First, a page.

## Getting Good Performance with VMware Workstation Player

VMware Workstation Player has always been my favorite solution for desktop virtualization. It’s free, well-featured and easy to use. The main issue with it is the performance, especially the anomalously high disk utilization. Installing a guest system on a SSD is not always possible and affordable, and the excessive access may cause unwanted waste on the limited lifetime of the SSD.

Anyway, it accesses the disk frequently for reasons. Only a few years ago, many PCs were running with 512 MB of RAM. It was hard to allocate adequate memory for a guest system so there were many techniques developed to make the virtualization possible. Basically, they are the equivalences of virtual memory or SWAP.

However, things are much different now, where modern PCs are easily 8, 16 or even 32 GB of memory (the price is currently insane though LOL). I am using a laptop with 12 GB RAM, so allocating 4 GB of memory is usually sufficient for most of guest operating systems and at the same time should not create any significant negative impact to the host system. The following three tweaks should prevent the unnecessary disk access.

First, disable the virtual memory or swap in guest system. This is very optional because an operating system usually has highly optimized strategies of how to use virtual memory or swap. As long as you don’t open too may programs or pages, the systems will stick to physical memory. Disabling virtual memory restricts the flexibility. However, if you are very annoyed the noise of disks like me, you can turn it off.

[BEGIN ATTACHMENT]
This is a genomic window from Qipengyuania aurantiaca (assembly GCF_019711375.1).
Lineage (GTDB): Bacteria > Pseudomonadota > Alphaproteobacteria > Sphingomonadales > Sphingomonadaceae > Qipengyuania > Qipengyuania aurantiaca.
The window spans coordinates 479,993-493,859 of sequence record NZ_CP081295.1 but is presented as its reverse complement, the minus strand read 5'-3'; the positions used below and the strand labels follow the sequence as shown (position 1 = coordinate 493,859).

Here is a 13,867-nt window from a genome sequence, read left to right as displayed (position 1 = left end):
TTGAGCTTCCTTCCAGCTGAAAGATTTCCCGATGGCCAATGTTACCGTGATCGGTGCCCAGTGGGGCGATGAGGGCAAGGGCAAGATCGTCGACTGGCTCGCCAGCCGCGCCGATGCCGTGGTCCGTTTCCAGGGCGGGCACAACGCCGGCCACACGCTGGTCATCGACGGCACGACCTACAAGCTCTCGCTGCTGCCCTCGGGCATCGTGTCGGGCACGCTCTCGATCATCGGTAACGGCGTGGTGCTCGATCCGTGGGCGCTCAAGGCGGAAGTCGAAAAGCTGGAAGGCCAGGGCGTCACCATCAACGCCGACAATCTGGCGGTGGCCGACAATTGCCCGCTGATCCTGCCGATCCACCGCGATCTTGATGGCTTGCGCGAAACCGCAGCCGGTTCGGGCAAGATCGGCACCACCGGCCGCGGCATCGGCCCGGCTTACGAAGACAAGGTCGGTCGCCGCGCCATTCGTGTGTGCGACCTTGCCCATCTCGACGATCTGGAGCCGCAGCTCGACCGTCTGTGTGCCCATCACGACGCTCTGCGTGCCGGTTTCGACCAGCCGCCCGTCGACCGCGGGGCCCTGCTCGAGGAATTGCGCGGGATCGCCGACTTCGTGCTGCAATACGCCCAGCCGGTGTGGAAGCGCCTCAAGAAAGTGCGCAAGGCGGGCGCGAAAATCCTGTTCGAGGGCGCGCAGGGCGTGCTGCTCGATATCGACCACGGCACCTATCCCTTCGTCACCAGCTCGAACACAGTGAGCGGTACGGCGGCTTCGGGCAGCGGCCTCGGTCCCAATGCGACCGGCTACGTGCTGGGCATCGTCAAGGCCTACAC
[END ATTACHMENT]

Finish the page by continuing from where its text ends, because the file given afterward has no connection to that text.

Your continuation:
Second, disable Memory Trimming. Memory Trimming is helpful when the overall RAM is low. It shrinks the guest RAM by storing inactive chunks of memory to the hard disk when the host needs more memory. In other words, it’s the host-managed virtual memory for a guest system. It can be disabled by adding the following line in the virtual machine configuration file (.vmx):

MemTrimRate= "0"


Finally and most importantly, disable the virtual machine paging file (uuid.vmem). If you only want to use the guest system like a normal computer, and you have no need for crash recovering or creating snapshots (you don’t have snapshots in Player anyways), then there is no need to have a copy of the guest RAM in you disk. Disabling the file will make your life so much better. Just add the following line in the configuration file:

mainMem.useNamedFile = "false"


Now, your guest system only accesses your disk when it actually accesses its own disk. For any PC with sufficient RAM, the performance increase is very obvious.